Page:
The winners of the latest batch of 55 precious pot shop permits includes former NBA stars Allen Iverson and Al Harrington, Cook County Commissioner Bridget Degnen, longtime news anchor Robin Robinson and the indicted son of ex-state Rep. Eddie Acevedo.
Iverson and Harrington are both partnered in Viola Brands, a Los Angeles-based weed firm that already operates in four other states. The company’s subsidiary, Vill – Ops Inc., was named the winner of a license in a region that covers Chicago.
Dan Pettigrew, Viola’s co-founder, didn’t respond to a request for comment.
Degnen, who previously served as the deputy director of the state agency that regulates dispensaries, is affiliated with AmeriCanna Dream LLC, which notched a win in a region near St. Louis, Missouri. In a statement, Degnen said she has “worked diligently to ensure our work for equity and fairness in the cannabis space is ethical and transparent.”
“I am also pleased that the Cook County Board of Ethics and an independent legal review have both concluded my work in the cannabis licensing process is in full compliance with the important ethics rules of Cook County government,” she added.
Degnen’s chief of staff and another ex-pot regulator, Tara Meyer, is also involved with the pot startup. Reached by email, Meyer only confirmed she’s still a partner.
Acevedo’s son, Alex, and his group, Latino Veterans Health and Revival LLC, also earned a license in the Chicago region. Alex Acevedo, who previously launched a failed bid for alderman, was hit with tax charges stemming from the probe of lobbying practices of Commonwealth Edison, along with his father and brother. They have all pleaded not guilty.
Through his attorney, Acevedo declined to comment.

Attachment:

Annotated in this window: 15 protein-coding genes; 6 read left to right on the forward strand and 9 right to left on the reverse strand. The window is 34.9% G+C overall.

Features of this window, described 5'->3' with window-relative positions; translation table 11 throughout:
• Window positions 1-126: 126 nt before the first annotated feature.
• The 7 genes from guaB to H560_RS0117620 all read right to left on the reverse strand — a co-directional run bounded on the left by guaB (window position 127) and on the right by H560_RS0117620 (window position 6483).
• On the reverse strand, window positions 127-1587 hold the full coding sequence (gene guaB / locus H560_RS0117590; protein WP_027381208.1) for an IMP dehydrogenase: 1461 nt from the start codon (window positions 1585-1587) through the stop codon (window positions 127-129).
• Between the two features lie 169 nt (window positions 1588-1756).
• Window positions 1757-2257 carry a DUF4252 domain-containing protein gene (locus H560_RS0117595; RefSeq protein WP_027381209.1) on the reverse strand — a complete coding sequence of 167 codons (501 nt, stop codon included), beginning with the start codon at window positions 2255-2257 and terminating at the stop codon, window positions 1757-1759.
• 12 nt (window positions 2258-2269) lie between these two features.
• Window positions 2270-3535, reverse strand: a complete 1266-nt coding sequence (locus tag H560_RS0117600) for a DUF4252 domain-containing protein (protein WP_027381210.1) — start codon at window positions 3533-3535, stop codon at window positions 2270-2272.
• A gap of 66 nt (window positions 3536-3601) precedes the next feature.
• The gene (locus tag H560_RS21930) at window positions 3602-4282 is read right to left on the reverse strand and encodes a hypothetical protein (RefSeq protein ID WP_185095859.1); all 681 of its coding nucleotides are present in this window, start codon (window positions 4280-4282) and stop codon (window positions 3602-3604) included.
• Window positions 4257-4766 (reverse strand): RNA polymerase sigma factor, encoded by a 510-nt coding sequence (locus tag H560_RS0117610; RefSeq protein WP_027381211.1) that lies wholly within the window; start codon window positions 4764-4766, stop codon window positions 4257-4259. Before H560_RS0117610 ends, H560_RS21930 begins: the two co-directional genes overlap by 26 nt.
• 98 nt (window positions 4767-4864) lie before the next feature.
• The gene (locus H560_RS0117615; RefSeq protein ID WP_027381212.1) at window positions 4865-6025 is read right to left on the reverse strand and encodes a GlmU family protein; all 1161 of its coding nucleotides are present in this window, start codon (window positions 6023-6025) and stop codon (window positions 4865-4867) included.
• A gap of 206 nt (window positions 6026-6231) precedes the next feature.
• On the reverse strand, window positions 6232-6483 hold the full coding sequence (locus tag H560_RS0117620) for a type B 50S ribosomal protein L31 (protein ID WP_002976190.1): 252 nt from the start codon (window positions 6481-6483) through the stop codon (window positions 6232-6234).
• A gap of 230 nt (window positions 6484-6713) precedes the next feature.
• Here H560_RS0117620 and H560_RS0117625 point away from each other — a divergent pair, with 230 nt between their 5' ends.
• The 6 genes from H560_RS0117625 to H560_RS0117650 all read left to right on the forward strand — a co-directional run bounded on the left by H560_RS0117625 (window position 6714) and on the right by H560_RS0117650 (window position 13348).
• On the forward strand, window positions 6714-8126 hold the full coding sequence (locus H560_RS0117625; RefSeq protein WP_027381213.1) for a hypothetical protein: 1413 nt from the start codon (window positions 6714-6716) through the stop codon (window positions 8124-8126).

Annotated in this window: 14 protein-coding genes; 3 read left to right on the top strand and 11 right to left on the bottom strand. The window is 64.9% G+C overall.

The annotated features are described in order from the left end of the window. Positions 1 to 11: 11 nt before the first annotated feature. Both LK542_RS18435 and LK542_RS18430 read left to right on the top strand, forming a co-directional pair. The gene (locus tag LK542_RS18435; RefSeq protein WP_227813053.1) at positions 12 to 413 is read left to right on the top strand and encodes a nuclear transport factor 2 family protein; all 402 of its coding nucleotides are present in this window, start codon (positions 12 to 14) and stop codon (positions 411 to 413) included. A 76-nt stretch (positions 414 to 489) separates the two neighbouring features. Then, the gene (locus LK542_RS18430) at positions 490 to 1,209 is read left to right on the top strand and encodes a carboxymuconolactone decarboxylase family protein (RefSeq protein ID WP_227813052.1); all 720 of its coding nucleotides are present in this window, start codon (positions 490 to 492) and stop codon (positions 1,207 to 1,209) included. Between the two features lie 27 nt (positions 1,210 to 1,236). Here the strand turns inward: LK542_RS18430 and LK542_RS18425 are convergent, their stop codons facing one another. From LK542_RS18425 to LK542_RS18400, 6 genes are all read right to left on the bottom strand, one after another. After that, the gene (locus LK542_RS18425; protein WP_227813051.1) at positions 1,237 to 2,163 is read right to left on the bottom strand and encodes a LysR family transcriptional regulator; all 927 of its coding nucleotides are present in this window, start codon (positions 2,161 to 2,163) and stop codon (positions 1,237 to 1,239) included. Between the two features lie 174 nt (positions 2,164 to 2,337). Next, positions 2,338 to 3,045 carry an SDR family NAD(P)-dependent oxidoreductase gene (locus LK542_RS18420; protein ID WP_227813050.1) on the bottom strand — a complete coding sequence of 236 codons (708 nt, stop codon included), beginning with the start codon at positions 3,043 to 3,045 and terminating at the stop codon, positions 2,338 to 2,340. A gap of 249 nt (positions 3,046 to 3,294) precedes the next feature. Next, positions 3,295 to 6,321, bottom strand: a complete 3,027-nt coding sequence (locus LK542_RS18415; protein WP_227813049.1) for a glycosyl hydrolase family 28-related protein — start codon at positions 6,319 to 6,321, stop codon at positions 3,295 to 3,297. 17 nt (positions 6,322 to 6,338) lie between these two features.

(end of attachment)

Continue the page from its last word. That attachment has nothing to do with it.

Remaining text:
Robinson, a local Fox anchor for decades, is a member of The Homecoming Group, which also scored a permit in the Chicago region. Her daughter and business partner, Jade Williams, said the group’s concept is to build a dispensary around a charitable component and to support causes like adult literacy and STEM education.
“We’re all really excited. It’s been a long time,” Williams said of the lengthy licensing process.
In addition, a large chunk of the latest dispensary license winners has existing ties to the cannabis industry. Matt Estep, the co-founder of the Chicago weed giant Green Thumb Industries, is linked to firms that have now won five of the 110 licenses that have been announced over the past two weeks. He hasn’t responded to requests for comment.
Edie Moore, the influential executive director of Chicago NORML, is partnered in a group that’s grabbed two of the licenses. Moore offered a concise response to the news: “Thrilled. Stunned. Thankful.”
A court order in a pending lawsuit has, however, blocked the formal issuance of the pot shop permits for now.
A third and final dispensary lottery for 75 more licenses is scheduled for Aug. 19.